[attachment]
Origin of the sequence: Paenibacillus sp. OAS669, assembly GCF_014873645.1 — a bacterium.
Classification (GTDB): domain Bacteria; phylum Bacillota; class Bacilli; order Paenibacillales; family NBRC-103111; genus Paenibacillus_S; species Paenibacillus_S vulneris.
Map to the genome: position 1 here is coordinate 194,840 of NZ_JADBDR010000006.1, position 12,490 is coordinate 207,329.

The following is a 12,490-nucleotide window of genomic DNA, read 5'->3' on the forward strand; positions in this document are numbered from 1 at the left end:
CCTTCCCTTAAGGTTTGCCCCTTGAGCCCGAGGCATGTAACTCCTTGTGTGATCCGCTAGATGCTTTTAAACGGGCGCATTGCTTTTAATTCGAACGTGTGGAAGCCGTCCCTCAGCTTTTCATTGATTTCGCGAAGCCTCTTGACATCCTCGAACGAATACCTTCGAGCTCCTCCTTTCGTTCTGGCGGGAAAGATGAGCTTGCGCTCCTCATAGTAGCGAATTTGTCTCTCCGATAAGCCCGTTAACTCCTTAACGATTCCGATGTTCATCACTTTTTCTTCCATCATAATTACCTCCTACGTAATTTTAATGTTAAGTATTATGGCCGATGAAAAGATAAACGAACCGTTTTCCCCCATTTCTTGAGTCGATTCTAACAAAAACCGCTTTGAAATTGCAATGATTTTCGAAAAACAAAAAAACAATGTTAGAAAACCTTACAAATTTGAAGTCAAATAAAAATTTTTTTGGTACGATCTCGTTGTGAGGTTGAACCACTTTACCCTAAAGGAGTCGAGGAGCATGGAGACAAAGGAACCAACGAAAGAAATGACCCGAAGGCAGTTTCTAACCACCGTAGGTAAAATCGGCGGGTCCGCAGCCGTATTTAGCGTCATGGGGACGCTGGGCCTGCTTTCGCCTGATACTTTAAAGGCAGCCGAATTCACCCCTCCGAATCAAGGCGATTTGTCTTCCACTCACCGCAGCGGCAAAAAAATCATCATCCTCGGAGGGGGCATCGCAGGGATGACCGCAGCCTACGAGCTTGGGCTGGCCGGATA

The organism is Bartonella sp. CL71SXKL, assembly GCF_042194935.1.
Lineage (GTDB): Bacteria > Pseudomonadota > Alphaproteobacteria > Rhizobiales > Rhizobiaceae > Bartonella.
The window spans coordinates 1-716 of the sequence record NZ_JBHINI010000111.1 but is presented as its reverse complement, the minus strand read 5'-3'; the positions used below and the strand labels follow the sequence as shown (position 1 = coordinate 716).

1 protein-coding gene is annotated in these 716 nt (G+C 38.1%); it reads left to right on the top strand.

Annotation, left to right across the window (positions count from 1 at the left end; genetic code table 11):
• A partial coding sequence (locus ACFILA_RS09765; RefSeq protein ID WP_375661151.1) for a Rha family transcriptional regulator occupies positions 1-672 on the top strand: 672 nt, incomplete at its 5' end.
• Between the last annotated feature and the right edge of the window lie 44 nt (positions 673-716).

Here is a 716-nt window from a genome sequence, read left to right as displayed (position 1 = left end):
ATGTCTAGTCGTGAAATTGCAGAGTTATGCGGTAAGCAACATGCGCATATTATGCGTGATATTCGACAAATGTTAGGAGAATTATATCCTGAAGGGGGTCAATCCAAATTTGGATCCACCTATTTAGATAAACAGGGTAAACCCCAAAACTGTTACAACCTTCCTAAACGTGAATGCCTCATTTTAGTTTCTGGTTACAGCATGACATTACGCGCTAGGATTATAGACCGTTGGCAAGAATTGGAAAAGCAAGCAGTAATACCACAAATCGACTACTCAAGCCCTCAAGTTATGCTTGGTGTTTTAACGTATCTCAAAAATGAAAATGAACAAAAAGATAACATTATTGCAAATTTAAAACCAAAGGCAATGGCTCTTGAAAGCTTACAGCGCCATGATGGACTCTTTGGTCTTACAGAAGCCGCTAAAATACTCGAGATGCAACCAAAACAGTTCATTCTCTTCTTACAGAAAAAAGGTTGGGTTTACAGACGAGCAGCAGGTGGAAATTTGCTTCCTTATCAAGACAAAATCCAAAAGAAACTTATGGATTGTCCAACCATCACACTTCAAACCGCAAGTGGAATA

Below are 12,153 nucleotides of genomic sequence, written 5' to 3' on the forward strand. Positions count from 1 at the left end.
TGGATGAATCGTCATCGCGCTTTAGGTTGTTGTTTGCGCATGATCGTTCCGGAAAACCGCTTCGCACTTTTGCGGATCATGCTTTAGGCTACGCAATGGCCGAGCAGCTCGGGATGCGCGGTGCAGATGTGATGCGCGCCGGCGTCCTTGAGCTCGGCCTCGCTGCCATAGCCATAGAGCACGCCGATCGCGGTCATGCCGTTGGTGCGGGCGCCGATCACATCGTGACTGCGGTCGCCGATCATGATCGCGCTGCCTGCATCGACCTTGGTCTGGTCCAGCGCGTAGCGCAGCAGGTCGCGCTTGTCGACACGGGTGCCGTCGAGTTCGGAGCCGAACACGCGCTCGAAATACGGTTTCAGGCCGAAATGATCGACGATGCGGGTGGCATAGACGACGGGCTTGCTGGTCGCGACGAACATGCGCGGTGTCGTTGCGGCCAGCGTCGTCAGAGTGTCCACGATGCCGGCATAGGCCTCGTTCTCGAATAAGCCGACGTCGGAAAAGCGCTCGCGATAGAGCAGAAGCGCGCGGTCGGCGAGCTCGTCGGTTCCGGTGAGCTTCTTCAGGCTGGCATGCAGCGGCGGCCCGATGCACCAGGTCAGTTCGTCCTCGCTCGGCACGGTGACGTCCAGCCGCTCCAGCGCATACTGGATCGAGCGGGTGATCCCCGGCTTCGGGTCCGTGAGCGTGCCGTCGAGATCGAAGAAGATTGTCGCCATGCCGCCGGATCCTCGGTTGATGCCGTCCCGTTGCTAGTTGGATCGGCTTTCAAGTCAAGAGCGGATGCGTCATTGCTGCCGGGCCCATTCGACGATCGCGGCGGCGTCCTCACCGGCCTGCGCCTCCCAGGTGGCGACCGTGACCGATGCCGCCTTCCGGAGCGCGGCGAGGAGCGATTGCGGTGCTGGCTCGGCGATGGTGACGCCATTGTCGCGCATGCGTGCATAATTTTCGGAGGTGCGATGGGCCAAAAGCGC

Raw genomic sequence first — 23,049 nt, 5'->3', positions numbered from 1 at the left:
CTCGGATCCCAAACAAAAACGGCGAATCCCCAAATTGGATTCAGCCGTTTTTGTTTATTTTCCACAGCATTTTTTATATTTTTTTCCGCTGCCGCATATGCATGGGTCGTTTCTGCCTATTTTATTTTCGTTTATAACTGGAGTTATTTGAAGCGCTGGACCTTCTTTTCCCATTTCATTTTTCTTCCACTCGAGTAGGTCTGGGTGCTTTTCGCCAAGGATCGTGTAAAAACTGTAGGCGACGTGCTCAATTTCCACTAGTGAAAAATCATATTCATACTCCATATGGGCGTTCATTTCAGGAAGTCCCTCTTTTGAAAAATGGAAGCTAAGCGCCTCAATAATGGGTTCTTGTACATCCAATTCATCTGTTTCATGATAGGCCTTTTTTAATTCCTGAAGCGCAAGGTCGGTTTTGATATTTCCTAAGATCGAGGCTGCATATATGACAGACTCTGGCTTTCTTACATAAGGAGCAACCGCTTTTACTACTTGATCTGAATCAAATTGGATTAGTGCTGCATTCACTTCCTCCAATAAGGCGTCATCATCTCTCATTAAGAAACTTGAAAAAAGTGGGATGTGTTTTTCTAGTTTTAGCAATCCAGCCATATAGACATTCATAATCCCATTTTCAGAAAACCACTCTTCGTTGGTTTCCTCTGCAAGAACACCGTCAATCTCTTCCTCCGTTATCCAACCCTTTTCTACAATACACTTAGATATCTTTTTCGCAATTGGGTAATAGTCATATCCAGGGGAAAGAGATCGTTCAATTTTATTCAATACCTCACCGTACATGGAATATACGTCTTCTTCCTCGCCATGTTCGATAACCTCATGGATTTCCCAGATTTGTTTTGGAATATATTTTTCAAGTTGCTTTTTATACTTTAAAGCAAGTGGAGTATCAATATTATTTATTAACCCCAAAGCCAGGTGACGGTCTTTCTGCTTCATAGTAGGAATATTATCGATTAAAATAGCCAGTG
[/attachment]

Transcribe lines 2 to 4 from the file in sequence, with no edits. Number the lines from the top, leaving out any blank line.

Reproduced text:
Classification (GTDB): domain Bacteria; phylum Bacillota; class Bacilli; order Paenibacillales; family NBRC-103111; genus Paenibacillus_S; species Paenibacillus_S vulneris.
Map to the genome: position 1 here is coordinate 194,840 of NZ_JADBDR010000006.1, position 12,490 is coordinate 207,329.

The following is a 12,490-nucleotide window of genomic DNA, read 5'->3' on the forward strand; positions in this document are numbered from 1 at the left end: